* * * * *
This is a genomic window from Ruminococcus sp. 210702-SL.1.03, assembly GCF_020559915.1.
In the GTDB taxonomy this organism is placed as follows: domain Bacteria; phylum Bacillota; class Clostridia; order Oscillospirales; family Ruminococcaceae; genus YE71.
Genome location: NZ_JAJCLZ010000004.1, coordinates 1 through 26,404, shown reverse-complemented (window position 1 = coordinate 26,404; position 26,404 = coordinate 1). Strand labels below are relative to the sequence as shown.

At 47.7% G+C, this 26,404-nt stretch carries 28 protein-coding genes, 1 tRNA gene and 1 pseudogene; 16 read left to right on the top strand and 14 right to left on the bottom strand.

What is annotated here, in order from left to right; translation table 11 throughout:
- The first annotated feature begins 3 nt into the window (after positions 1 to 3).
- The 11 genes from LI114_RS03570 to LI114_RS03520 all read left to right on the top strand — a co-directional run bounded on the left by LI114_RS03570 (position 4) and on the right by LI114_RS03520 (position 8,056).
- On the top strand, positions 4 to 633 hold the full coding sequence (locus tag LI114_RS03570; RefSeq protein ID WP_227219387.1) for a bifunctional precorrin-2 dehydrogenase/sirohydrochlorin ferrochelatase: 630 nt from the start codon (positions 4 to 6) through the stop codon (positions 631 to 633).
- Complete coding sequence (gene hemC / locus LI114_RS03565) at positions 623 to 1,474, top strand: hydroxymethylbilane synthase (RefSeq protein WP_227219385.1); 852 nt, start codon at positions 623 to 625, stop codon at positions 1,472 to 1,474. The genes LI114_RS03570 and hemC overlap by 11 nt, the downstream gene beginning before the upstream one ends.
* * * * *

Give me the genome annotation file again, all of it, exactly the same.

This is a genomic window from Ruminococcus sp. 210702-SL.1.03, assembly GCF_020559915.1.
In the GTDB taxonomy this organism is placed as follows: domain Bacteria; phylum Bacillota; class Clostridia; order Oscillospirales; family Ruminococcaceae; genus YE71.
Genome location: NZ_JAJCLZ010000004.1, coordinates 1 through 26,404, shown reverse-complemented (window position 1 = coordinate 26,404; position 26,404 = coordinate 1). Strand labels below are relative to the sequence as shown.

At 47.7% G+C, this 26,404-nt stretch carries 28 protein-coding genes, 1 tRNA gene and 1 pseudogene; 16 read left to right on the top strand and 14 right to left on the bottom strand.

What is annotated here, in order from left to right; translation table 11 throughout:
- The first annotated feature begins 3 nt into the window (after positions 1 to 3).
- The 11 genes from LI114_RS03570 to LI114_RS03520 all read left to right on the top strand — a co-directional run bounded on the left by LI114_RS03570 (position 4) and on the right by LI114_RS03520 (position 8,056).
- On the top strand, positions 4 to 633 hold the full coding sequence (locus tag LI114_RS03570; RefSeq protein ID WP_227219387.1) for a bifunctional precorrin-2 dehydrogenase/sirohydrochlorin ferrochelatase: 630 nt from the start codon (positions 4 to 6) through the stop codon (positions 631 to 633).
- Complete coding sequence (gene hemC / locus LI114_RS03565) at positions 623 to 1,474, top strand: hydroxymethylbilane synthase (RefSeq protein WP_227219385.1); 852 nt, start codon at positions 623 to 625, stop codon at positions 1,472 to 1,474. The genes LI114_RS03570 and hemC overlap by 11 nt, the downstream gene beginning before the upstream one ends.